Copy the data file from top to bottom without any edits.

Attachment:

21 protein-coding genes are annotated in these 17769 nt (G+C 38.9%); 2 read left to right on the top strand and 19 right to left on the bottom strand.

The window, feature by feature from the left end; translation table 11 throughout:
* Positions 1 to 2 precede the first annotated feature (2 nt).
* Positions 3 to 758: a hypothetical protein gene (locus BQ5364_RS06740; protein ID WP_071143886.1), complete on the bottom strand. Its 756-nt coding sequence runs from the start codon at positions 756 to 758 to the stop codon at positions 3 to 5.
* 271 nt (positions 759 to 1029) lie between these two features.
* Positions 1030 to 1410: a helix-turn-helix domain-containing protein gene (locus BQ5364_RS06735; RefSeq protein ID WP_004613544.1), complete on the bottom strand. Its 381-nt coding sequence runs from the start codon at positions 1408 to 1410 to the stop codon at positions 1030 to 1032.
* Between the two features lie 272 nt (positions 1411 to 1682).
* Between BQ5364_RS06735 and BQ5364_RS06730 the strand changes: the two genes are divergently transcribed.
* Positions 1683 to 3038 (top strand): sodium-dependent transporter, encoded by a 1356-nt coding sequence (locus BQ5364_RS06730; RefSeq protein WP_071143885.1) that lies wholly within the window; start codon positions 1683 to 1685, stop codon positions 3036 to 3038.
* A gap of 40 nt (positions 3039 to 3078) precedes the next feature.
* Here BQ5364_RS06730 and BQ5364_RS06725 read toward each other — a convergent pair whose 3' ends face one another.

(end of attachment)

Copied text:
21 protein-coding genes are annotated in these 17769 nt (G+C 38.9%); 2 read left to right on the top strand and 19 right to left on the bottom strand.

The window, feature by feature from the left end; translation table 11 throughout:
* Positions 1 to 2 precede the first annotated feature (2 nt).
* Positions 3 to 758: a hypothetical protein gene (locus BQ5364_RS06740; protein ID WP_071143886.1), complete on the bottom strand. Its 756-nt coding sequence runs from the start codon at positions 756 to 758 to the stop codon at positions 3 to 5.
* 271 nt (positions 759 to 1029) lie between these two features.
* Positions 1030 to 1410: a helix-turn-helix domain-containing protein gene (locus BQ5364_RS06735; RefSeq protein ID WP_004613544.1), complete on the bottom strand. Its 381-nt coding sequence runs from the start codon at positions 1408 to 1410 to the stop codon at positions 1030 to 1032.
* Between the two features lie 272 nt (positions 1411 to 1682).
* Between BQ5364_RS06735 and BQ5364_RS06730 the strand changes: the two genes are divergently transcribed.
* Positions 1683 to 3038 (top strand): sodium-dependent transporter, encoded by a 1356-nt coding sequence (locus BQ5364_RS06730; RefSeq protein WP_071143885.1) that lies wholly within the window; start codon positions 1683 to 1685, stop codon positions 3036 to 3038.
* A gap of 40 nt (positions 3039 to 3078) precedes the next feature.
* Here BQ5364_RS06730 and BQ5364_RS06725 read toward each other — a convergent pair whose 3' ends face one another.